[Author Prev][Author Next][Thread Prev][Thread Next][Author Index][Thread Index]

Re: Improved S-Knob

> When we spoke on the phone a few months ago I mentioned that I was going
> to try putting a check valve inline with the W/G vacuum line to prevent
> engine vacuum from being applied to the W/G. 
> At any rate with the check valve installed I think there is a noticable
> difference in how fast the boost pressure comes up during gear shifts. I
> have a mechanical boost gauge and can see that the pressure comes right
> up to about 6 psi when shifting before it lags for a second or two and
> then takes off for 15 psi. Without the check valve the boost only comes
> up to about 2 psi before lagging and then taking off to 15 psi. I did
> put a small pin hole in the hose to the W/G to prevent any pressure
> spikes from gradually building up pressure on the W/G above what is
> required for the 15 psi of boost.
> I haven't tried any timed runs yet but the throttle response between
> shifts does seem a little better by the seat of the pants. 

... interesting note Russ ... thanks for posting it!  I don't know if I
necessarily follow everything you are saying, but when I thought about 
putting a check valve in the line to the top of the WG I decided that it 
would be a VERY good idea.  If you think about it, all that S-K was inten-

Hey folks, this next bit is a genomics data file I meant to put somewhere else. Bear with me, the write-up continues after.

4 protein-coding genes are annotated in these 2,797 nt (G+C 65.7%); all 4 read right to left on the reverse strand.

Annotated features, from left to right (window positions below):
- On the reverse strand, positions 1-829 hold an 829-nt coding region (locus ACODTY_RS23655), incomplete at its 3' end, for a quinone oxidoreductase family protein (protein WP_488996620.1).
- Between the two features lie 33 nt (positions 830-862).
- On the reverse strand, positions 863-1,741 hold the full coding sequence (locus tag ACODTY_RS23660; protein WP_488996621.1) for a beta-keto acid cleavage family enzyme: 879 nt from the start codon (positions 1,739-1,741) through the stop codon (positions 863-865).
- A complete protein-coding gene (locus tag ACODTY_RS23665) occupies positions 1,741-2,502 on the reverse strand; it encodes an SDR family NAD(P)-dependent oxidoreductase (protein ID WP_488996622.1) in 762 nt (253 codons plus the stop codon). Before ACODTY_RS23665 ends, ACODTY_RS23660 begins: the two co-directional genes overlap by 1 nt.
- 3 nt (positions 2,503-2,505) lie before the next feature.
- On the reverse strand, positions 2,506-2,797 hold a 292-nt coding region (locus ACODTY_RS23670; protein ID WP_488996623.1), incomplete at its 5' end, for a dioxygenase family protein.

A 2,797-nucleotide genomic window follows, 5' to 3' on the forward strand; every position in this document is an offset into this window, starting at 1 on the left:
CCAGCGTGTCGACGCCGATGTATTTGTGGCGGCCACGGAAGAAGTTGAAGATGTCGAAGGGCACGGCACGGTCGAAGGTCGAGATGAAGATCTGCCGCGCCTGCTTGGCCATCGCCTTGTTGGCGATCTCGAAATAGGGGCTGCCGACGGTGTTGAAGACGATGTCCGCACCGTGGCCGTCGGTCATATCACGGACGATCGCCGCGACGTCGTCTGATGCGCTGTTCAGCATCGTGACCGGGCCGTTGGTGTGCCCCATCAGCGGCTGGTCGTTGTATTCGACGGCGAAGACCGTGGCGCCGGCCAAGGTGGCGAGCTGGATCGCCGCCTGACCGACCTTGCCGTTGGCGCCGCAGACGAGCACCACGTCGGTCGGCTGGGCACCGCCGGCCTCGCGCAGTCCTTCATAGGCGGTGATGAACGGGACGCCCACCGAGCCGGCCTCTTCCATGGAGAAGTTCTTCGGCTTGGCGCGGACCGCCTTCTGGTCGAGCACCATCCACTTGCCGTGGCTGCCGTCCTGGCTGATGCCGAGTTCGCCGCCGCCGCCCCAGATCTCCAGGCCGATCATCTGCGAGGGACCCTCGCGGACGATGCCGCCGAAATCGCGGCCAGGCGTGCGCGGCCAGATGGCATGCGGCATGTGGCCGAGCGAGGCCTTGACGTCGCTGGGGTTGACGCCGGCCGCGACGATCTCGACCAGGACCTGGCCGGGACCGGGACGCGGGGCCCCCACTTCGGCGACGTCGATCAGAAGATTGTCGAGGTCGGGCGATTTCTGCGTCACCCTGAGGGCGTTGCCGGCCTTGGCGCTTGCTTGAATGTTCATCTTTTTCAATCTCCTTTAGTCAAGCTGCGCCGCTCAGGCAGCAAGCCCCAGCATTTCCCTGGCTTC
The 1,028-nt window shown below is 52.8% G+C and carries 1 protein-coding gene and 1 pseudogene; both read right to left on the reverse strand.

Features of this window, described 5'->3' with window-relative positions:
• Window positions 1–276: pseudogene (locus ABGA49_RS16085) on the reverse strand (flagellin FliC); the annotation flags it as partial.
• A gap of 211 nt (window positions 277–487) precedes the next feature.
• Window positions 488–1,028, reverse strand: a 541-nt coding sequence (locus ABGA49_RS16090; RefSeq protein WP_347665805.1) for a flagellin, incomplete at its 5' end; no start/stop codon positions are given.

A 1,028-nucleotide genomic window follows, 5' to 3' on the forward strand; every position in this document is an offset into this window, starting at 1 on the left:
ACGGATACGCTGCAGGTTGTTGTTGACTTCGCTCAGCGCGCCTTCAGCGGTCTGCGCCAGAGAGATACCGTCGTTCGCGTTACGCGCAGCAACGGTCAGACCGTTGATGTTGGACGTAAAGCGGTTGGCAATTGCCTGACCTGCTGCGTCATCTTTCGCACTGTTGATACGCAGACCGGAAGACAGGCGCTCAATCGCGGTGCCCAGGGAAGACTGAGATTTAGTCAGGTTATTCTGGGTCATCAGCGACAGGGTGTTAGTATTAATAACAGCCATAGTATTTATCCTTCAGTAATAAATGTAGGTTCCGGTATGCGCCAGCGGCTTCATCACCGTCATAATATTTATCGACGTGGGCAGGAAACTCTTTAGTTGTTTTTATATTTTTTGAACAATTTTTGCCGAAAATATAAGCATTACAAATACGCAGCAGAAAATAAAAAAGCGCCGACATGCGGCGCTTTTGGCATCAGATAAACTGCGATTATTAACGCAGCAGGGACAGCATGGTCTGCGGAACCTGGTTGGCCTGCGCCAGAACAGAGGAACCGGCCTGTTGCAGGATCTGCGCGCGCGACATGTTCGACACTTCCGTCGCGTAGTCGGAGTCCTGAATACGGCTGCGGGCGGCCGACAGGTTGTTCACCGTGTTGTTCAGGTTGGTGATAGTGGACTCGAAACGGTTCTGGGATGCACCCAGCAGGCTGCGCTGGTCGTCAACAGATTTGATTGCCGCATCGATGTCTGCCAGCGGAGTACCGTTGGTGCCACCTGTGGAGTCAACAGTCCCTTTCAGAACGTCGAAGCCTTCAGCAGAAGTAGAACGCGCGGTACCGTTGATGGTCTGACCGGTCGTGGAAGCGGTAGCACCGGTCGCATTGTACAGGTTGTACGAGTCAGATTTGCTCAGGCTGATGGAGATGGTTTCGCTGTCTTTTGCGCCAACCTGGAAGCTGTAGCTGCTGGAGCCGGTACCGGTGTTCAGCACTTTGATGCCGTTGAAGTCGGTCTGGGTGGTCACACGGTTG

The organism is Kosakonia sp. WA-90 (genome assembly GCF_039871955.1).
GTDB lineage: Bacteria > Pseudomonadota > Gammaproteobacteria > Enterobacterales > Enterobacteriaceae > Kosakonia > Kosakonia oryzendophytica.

ded to do was to augment the WG spring with the addition of a little 
pressurized air on top of the WG.  If you have the pressure regulator in 
line before the check valve you will limit the pressure of the air supply 
to the WG such that if the pressure regulator can overcome the pressure in 
the WG it will supply additional pressure through the check valve, but 
when the boost is reduced the check valve will prevent the air spring from 
being deflated, so it is there even earlier on subsequent boost events.  I
can't say I'd be worried about "pressure spikes" given the pressure regu-
lator is in the circuit.  I suppose if you assumed that there were no 
leaks you'd have to do something to depressurize the WG if you ever wanted 
to decrease the pressure regulator output, but I'd bet that over time 
there would be sufficient leakage to allow the system to adapt to the 
lower pressure.  What would be interesting would be to put the pressure 
gauge on the WG side of the check valve to see how long the WG remained 
pressurized ...

I do think that your addition of the check valve is responsible for the 
perceived improvement in the boost performance at shifts ... it might 
even allow the boost to come on sooner from a stop!  Thanks again for 
the great idea!

San Jose, CA (USA)